Coach of the Contentedly Happy

Jesus said, whoever drinks the water I give them will never thirst. Indeed, the water I give them will become in them a spring of water welling up to eternal life. John 4:14

Athletes have to confront every game to remain in the sport. At the end of each game, they either win or lose. No athlete or even sports team exists to be undefeated.

The athletes’ attitude towards his sport has to be realistic. While his performance is what makes him win or lose, he has to be contented with every game result and learn from it. The lessons are the source of inspiration to face the next game.

The state of being contented as Merriam-Webster Dictionary define, is feeling or showing satisfaction with one’s possessions, status, or situation. To be contented, one has to be satisfied with what he has, who he is, and how he has performed. Contentedness is a feeling that the mind states and is, therefore, a choice!

Contentment may lead to complacency or self-righteousness without the passion or devotion to the activity, object, or concept a person is in. The athlete who remains contented with his performances without acting on his mistakes may end his career very soon. The passion to achieve success intensifies when he realizes and finds satisfaction from what experience has taught him. As every game matter, the chances of winning improves to bring him up the level of competition.

The conditions of “contentedness” and “happiness” are not one and the same. Being contented doesn’t mean one is already happy, but nobody can be happy without contentment. To be happy, the individual must recognize what is enough. Satisfaction is felt when we feel our tummies get stuffed during a meal. This feeling of fullness satisfies to make us happy.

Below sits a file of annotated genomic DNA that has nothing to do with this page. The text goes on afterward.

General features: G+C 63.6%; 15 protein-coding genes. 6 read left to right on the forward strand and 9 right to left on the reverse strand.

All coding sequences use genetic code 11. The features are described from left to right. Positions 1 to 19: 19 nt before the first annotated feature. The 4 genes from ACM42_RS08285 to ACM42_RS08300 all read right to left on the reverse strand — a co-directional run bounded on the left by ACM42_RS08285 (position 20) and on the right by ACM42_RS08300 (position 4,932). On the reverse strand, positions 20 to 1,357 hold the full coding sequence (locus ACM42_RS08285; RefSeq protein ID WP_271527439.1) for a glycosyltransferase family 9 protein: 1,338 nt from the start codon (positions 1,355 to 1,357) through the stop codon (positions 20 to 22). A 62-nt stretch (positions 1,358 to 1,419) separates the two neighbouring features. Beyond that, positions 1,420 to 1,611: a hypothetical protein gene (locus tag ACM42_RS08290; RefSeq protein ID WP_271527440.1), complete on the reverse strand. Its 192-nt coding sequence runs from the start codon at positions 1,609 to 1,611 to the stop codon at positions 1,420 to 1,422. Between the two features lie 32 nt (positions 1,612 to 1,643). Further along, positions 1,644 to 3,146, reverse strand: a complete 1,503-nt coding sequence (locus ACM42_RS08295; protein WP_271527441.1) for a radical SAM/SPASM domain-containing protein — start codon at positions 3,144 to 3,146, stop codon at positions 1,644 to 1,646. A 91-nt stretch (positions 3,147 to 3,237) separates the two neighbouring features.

Contentment may go higher and uncontrollable. The best way to tame this feeling is by keeping life simple. The real world athlete can be the champion in the fields of finance, human relations, and professional career. But get real, each of us belongs to specific categories that sets the borders of our potentials. Manny Pacquiao, a boxing champion in several categories, cannot qualify in the heavyweight division.

Unmanageable contentment leads to failure. “People who want to get rich fall into temptation and a trap and into many foolish and harmful desires that plunge men into ruin and destruction” (I Timothy 6:9).

We cannot control our feeling of contentment by ourselves. Believing in ourselves only enlarges our egos.

Apostle Paul explained: I am not saying this because I am in need, for I have learned to be content whatever the circumstances. I know what it is to be in need, and I know what it is to have plenty. I have learned the secret of being content in any and every situation, whether well fed or hungry, whether living in plenty or in want. I can do all this through Him who gives me strength (Philippians 4:11-13).

The athlete in us needs a coach to keep us contented but not self-righteous. Like Paul, let’s take Jesus into our hearts and let Him coach us to be contentedly happy.

Listen to Satisfy by 10th Avenue North

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